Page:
I looked out the window. It was Saturday morning. I knew it was Saturday ‘cos everybody walked quicker on Saturdays and they whistled and smiled. Mum said I had to go to the sosh. for the messages and she gave me a line and the coupons. I asked if I could wear my snake belt and she said ‘yes’. I liked going to the sosh. There were chairs there to sit on and the counter where you were served was two miles long and the men wore aprons. Mum wore an apron. The men near the door were bigger than the men at the faraway end of the counter. There were rows and rows of tins opened so you could see the biscuits inside and the men cut butter with a wire. One of the baddies tried to strangle Ringo with a wire. I put the book in the box on the counter. When I was wee I thought it was a magic box. You put your book in the top and on the other side of the counter the book was on the bottom. If you had an orange book and everybody else had a green one you could watch it going doon, doon, doon on our side of the counter. Bert worked in the sosh. He always winked at me. There was sawdust on the floor and sometimes there were footprints going out the shop and along the pavement outside. One of the men shouted, ‘Mrs McCrandle’. She was next to be served. Her book had reached the bottom. The men behind the counter made the wifies in the shop laugh. They said things that weren’t funny but it still made the wifies laugh.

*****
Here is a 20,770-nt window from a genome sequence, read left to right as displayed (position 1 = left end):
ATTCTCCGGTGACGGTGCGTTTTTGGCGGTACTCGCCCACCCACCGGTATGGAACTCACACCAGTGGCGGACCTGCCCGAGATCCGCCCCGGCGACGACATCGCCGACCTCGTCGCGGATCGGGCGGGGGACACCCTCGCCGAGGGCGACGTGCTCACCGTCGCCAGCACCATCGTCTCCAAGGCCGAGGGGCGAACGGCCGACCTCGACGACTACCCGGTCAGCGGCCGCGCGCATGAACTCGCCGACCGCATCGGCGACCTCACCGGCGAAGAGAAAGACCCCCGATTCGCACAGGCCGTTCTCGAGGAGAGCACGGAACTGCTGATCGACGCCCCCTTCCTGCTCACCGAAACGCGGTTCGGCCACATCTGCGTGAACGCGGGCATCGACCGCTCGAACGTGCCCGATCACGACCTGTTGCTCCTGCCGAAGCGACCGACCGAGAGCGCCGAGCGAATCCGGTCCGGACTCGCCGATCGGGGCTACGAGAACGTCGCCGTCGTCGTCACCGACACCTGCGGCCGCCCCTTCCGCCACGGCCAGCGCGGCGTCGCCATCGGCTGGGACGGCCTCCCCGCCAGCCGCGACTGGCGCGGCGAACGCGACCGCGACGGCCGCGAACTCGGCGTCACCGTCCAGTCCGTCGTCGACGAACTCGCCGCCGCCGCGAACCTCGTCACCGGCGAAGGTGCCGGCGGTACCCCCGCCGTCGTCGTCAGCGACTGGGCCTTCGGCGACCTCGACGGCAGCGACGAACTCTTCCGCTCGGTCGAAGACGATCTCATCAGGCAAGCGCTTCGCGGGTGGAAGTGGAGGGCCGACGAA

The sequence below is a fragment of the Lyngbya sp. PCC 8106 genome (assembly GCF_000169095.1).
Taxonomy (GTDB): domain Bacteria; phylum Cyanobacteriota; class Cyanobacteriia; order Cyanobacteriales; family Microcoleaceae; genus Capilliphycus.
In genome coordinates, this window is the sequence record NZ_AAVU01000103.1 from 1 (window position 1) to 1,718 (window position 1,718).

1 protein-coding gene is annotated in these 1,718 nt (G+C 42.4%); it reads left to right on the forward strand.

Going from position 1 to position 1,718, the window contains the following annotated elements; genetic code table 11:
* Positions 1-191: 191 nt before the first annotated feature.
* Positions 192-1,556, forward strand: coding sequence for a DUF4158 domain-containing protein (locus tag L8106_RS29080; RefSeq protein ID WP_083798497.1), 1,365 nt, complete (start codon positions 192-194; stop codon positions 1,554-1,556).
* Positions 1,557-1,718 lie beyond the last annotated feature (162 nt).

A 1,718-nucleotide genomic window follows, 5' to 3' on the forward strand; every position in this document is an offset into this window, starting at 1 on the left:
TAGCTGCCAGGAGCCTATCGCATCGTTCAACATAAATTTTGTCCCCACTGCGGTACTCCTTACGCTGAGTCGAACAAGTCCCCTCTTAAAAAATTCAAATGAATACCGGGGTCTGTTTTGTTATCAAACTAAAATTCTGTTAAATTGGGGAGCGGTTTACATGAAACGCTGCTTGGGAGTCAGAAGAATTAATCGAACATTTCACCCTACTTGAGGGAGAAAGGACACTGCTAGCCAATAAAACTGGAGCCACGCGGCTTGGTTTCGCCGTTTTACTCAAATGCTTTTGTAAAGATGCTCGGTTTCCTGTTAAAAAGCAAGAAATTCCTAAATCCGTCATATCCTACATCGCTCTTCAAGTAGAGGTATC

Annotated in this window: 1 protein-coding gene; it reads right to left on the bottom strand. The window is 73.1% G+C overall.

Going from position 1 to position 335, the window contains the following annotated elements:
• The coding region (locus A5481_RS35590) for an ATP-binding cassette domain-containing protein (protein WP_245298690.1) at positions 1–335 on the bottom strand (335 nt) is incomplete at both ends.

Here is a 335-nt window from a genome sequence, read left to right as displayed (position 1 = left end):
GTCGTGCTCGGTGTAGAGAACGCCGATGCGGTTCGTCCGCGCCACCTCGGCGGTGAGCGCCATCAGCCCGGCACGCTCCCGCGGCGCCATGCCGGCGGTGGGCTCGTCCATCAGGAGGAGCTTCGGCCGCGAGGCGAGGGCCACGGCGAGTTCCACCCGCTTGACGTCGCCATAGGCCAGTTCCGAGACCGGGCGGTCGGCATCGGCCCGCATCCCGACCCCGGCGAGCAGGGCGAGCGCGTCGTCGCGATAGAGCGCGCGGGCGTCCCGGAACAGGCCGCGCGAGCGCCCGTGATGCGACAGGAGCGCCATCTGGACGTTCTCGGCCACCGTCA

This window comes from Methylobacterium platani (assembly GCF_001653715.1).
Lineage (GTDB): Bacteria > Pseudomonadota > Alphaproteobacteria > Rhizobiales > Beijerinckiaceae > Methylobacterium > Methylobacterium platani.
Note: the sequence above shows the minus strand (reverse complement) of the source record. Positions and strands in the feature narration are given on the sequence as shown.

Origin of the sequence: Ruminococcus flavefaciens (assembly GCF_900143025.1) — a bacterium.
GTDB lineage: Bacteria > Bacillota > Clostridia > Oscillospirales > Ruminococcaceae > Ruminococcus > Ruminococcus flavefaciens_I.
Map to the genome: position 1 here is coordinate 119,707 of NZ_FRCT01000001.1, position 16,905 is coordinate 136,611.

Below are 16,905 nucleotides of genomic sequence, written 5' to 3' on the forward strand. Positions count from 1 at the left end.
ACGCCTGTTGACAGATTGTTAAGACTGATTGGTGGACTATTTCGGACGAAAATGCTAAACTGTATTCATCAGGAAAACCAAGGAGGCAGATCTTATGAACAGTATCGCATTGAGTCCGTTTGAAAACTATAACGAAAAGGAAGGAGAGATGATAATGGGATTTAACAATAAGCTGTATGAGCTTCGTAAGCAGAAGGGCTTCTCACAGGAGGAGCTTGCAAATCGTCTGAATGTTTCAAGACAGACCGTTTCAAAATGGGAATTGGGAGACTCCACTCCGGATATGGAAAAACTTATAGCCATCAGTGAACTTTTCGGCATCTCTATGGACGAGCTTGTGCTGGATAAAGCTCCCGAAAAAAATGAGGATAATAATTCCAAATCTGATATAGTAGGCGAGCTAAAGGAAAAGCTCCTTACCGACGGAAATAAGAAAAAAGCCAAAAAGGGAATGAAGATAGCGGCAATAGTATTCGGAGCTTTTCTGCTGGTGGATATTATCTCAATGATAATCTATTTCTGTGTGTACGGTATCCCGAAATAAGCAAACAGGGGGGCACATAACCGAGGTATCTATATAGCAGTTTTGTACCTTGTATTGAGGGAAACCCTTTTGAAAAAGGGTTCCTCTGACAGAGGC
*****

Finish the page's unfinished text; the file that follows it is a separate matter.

Bert made the wifies laugh when he put on a red nose like a clown. I went to smell the cheese. There was one with blue bits in it and Tommy Bruce said he saw a worm in it once. Some of the cheeses were like wheels and when the man cut them you just got a wee bit. One of the cheeses was red. A big red ball. I’ve never saw red cheese when it was cut. Next to the cheese was the butcher’s counter. There was animals hanging on hooks with no skin. One of them looked like Billy’s Aunty Peg’s dog, Rover. Another man shouted, ‘Mrs Coutts’. I went back to my seat but it wasn’t there. Mrs Blacklaw had taken it. She took Mrs Coutts’s as well. Mrs Blacklaw was fat and she had a beard and she blew out her mouth like the wind up a close. She always had her stockings rolled doon to her sandshoes and she had blue legs. I didn’t like Mrs Blacklaw. She smelt like a lavvy and she didn‘t speak to me unless I was with Mum. Mum had said to mind the coupons. Where were the coupons? I put my hand in my pocket. The one with no hole. I took out my whistle and tennis ball and crocodile and the line with the messages on it and cigarette cards, I had one of Billy Steele, and a lump of chewing gum that Mum didn‘t allow me to chew. Where were the coupons? Oh I needed the lavvy. If I didn’t have the coupons I couldn’t get the messages and Mum would be crying again.